Destination Maceió, capital of the state of Alagoas.
Episode 7. Ipioca Beach: a former Dutch look-out, now an oasis of tranquility.
Green and turquoise
We all had enjoyed very much our day at paradisaical Gunga Beach. The next morning, many of us were still talking about the unforgettable moments. However… Alagoas has more than just Gunga Beach. There are more beaches worth discovering. Therefore, I joined a small group, which had the intention to Ipioca Beach, at about twenty kilometers north of Maceió. We took a regular bus, which brought us near the beach. The bus trip took almost one hour, along the shoreline. We followed the directions of the helpful bus driver and entered an unpaved path. Indeed, this path was the shortest way to the beach. Only a few hundred meters later, we arrived at Ipioca Beach. A deserted beach at that time, the shoreline flanked by coconut trees. The ocean in front of us had a beautiful turquoise blue color, inviting for a refreshing swim.
Succumbing palm trees, due to endlessly
The Dutch and Peixoto
We did not fix too much at the breathtaking view, but we went on northward. The beach appeared to be deserted. That was surprising, since not only the view is splendid. There was a calm sea, with small waves. The shallow waters (the so-called ‘piscinas naturais’) are suitable for snorkeling activities. During the Dutch Occupation of Northeast Brazil (between 1625 and 1654), Ipioca Beach was a strategic location, from which the Atlantic Ocean could be watched over a long distance. The Dutch used a fortress, which was constructed by the Portuguese. The ruins of this fortress were then used for the construction of a church: Igreja da Nossa Senhora de Ó.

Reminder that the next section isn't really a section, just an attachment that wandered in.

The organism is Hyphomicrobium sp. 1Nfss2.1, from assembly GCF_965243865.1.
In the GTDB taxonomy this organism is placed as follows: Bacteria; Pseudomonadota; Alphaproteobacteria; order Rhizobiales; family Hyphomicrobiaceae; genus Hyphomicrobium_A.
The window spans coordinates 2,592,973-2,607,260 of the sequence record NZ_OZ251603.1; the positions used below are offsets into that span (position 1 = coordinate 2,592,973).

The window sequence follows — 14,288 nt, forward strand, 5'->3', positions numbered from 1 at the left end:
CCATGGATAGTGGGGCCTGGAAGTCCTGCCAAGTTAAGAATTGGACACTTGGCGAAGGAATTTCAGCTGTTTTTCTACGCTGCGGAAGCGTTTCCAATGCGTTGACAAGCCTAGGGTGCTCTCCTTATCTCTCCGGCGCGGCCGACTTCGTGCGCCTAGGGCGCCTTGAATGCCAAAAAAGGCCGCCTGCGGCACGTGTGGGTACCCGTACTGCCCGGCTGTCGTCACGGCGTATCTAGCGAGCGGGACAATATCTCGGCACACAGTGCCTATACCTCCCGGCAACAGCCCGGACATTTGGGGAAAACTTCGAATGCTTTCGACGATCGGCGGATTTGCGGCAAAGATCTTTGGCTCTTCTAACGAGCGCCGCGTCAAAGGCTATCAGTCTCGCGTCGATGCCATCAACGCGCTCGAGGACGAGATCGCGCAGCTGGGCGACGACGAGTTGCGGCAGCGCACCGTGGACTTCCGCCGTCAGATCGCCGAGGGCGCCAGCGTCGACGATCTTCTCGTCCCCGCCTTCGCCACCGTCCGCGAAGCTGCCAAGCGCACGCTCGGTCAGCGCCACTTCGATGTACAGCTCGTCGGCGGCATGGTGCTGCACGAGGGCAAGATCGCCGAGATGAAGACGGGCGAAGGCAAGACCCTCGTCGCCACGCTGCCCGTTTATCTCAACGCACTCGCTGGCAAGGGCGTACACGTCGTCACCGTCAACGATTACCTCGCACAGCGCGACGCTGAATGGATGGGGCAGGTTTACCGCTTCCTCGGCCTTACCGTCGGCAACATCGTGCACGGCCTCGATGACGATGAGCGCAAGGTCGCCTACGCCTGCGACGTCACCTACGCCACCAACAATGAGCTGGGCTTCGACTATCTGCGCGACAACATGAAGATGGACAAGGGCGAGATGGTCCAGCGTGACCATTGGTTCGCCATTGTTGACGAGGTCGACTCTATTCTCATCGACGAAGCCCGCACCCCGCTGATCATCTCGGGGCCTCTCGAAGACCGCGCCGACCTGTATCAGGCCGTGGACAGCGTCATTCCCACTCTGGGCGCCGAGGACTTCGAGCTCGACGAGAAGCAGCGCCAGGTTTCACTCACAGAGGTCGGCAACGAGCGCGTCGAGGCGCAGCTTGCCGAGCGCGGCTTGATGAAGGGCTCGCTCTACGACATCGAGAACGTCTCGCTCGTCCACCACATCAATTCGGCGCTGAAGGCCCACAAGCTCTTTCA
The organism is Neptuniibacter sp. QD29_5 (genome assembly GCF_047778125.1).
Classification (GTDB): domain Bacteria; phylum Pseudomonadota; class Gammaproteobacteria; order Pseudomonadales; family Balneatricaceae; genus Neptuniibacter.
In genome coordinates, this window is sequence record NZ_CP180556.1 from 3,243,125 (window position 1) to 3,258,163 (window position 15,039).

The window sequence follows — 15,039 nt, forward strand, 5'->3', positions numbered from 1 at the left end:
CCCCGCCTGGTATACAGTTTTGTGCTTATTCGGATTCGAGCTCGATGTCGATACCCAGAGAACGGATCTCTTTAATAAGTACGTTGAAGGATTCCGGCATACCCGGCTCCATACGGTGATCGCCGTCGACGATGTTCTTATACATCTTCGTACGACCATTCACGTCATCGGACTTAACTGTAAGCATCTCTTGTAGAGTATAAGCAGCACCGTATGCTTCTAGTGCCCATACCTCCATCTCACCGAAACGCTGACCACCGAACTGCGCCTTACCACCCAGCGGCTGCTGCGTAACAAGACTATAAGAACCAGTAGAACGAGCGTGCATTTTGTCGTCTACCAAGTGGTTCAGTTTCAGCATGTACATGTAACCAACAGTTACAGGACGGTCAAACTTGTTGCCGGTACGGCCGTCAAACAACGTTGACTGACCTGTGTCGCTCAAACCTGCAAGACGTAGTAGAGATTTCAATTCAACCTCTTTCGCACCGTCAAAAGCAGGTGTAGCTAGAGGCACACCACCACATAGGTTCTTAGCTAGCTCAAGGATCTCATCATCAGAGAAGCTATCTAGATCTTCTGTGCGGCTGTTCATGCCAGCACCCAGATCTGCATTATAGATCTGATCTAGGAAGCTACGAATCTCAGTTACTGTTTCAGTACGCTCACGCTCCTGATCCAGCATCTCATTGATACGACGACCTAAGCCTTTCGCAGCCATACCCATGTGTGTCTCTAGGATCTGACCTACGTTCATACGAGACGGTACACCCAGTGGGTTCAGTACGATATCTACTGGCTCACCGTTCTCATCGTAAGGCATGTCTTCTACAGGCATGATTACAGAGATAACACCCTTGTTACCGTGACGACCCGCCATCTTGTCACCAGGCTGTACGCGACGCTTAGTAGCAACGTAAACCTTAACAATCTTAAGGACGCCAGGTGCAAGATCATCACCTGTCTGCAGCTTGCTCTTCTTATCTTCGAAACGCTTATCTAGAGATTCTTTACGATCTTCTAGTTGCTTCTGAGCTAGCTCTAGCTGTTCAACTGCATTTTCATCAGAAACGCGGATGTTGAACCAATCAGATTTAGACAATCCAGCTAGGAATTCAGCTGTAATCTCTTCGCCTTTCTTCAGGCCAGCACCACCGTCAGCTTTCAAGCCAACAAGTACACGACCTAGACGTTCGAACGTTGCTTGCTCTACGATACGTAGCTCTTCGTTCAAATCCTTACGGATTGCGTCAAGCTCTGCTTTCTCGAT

On 30 April 1839, Floriano Vieira Peixoto (1839-1895) was born here. He was the second president of the Brazilian Republic (1891-1894). There are various monuments in Maceió and surroundings that refer to the president. Also his predecessor, marshal Manuel Deodoro da Fonseca, was born in the state of Alagoas. His place of birth (Alagoas) is named after him: Marechal Deodoro, and is located south of Maceió.
We followed the beach northward, we enjoyed the warmth of the sun, the beautiful views, of the quietness. The beach became smaller, the palm trees are under constant attack of pounding waves. Fallen palm trees were spread along the beach, their trunks and roots slowly decaying by silty ocean water. We encountered pinkish blue bags along the beach. To be more clear, they appeared to be plastic bags. But these ‘bags’ were molluscs, and are known as ‘água viva’, living water. Biologists know this species as Caravela portuguesa, the Portuguese Caravel. Physalia physalis for the experts. Many consider it as a jellyfish, but that is not true. This mollusc consists of four different polyps. Their tentacles may measure more than fifty meters. Their appear to be harmless, but it is much better not to step on them. They are toxic and may be deadly. Brazilians show much respect for these Physalias, and watch their steps carefully. Fortunately, Ipioca Beach was not full of these pinkish blue ‘bags’, and therefore, we continued our beach walk.
We had to follow two curbs, in order to arrive at a barraca. a beach pavilion. We ordered a portion of smoked shrimps and another portion of freshly fried fish. Such a delicious meal was more than welcome, after having walked for more than ninety minutes.
By Adriano Antoine Robbesom